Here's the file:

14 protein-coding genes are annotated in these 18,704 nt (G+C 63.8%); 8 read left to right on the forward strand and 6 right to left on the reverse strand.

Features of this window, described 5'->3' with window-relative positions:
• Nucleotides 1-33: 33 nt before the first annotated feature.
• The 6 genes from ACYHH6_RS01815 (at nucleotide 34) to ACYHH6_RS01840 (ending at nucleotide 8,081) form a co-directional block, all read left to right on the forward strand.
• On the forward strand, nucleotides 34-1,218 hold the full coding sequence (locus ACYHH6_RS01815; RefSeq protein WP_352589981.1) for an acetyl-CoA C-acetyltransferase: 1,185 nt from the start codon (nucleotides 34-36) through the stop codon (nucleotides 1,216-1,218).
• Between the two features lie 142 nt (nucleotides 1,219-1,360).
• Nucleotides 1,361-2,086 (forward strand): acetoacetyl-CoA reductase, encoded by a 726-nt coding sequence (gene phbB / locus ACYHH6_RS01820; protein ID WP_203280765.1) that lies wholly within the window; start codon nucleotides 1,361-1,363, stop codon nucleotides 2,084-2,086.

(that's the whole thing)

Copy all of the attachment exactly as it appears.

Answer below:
14 protein-coding genes are annotated in these 18,704 nt (G+C 63.8%); 8 read left to right on the forward strand and 6 right to left on the reverse strand.

Features of this window, described 5'->3' with window-relative positions:
• Nucleotides 1-33: 33 nt before the first annotated feature.
• The 6 genes from ACYHH6_RS01815 (at nucleotide 34) to ACYHH6_RS01840 (ending at nucleotide 8,081) form a co-directional block, all read left to right on the forward strand.
• On the forward strand, nucleotides 34-1,218 hold the full coding sequence (locus ACYHH6_RS01815; RefSeq protein WP_352589981.1) for an acetyl-CoA C-acetyltransferase: 1,185 nt from the start codon (nucleotides 34-36) through the stop codon (nucleotides 1,216-1,218).
• Between the two features lie 142 nt (nucleotides 1,219-1,360).
• Nucleotides 1,361-2,086 (forward strand): acetoacetyl-CoA reductase, encoded by a 726-nt coding sequence (gene phbB / locus ACYHH6_RS01820; protein ID WP_203280765.1) that lies wholly within the window; start codon nucleotides 1,361-1,363, stop codon nucleotides 2,084-2,086.